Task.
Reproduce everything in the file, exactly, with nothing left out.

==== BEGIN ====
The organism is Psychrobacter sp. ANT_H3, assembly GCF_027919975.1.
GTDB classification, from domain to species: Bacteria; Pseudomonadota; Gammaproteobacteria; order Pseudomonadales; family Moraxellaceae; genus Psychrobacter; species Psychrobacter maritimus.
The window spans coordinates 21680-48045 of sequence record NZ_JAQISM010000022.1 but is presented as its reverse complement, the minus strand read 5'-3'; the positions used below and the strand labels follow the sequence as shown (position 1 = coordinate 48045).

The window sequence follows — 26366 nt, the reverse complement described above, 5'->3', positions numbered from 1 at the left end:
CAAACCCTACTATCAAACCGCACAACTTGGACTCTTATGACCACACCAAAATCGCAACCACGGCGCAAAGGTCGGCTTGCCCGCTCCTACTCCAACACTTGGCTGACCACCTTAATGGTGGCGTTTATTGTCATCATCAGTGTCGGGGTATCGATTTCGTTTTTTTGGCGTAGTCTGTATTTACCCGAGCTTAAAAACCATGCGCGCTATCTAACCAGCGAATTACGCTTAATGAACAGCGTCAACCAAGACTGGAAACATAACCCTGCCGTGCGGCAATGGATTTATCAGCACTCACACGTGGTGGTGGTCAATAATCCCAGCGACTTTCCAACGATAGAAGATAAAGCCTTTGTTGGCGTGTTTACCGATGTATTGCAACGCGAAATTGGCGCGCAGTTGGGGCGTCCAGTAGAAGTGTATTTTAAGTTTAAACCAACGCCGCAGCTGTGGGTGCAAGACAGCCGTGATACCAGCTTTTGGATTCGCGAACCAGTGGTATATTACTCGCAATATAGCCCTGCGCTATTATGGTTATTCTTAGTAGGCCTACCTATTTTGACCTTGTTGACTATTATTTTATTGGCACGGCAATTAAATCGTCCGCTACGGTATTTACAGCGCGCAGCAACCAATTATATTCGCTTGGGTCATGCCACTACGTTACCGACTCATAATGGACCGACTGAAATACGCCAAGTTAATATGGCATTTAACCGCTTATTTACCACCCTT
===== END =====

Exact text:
The organism is Psychrobacter sp. ANT_H3, assembly GCF_027919975.1.
GTDB classification, from domain to species: Bacteria; Pseudomonadota; Gammaproteobacteria; order Pseudomonadales; family Moraxellaceae; genus Psychrobacter; species Psychrobacter maritimus.
The window spans coordinates 21680-48045 of sequence record NZ_JAQISM010000022.1 but is presented as its reverse complement, the minus strand read 5'-3'; the positions used below and the strand labels follow the sequence as shown (position 1 = coordinate 48045).

The window sequence follows — 26366 nt, the reverse complement described above, 5'->3', positions numbered from 1 at the left end:
CAAACCCTACTATCAAACCGCACAACTTGGACTCTTATGACCACACCAAAATCGCAACCACGGCGCAAAGGTCGGCTTGCCCGCTCCTACTCCAACACTTGGCTGACCACCTTAATGGTGGCGTTTATTGTCATCATCAGTGTCGGGGTATCGATTTCGTTTTTTTGGCGTAGTCTGTATTTACCCGAGCTTAAAAACCATGCGCGCTATCTAACCAGCGAATTACGCTTAATGAACAGCGTCAACCAAGACTGGAAACATAACCCTGCCGTGCGGCAATGGATTTATCAGCACTCACACGTGGTGGTGGTCAATAATCCCAGCGACTTTCCAACGATAGAAGATAAAGCCTTTGTTGGCGTGTTTACCGATGTATTGCAACGCGAAATTGGCGCGCAGTTGGGGCGTCCAGTAGAAGTGTATTTTAAGTTTAAACCAACGCCGCAGCTGTGGGTGCAAGACAGCCGTGATACCAGCTTTTGGATTCGCGAACCAGTGGTATATTACTCGCAATATAGCCCTGCGCTATTATGGTTATTCTTAGTAGGCCTACCTATTTTGACCTTGTTGACTATTATTTTATTGGCACGGCAATTAAATCGTCCGCTACGGTATTTACAGCGCGCAGCAACCAATTATATTCGCTTGGGTCATGCCACTACGTTACCGACTCATAATGGACCGACTGAAATACGCCAAGTTAATATGGCATTTAACCGCTTATTTACCACCCTT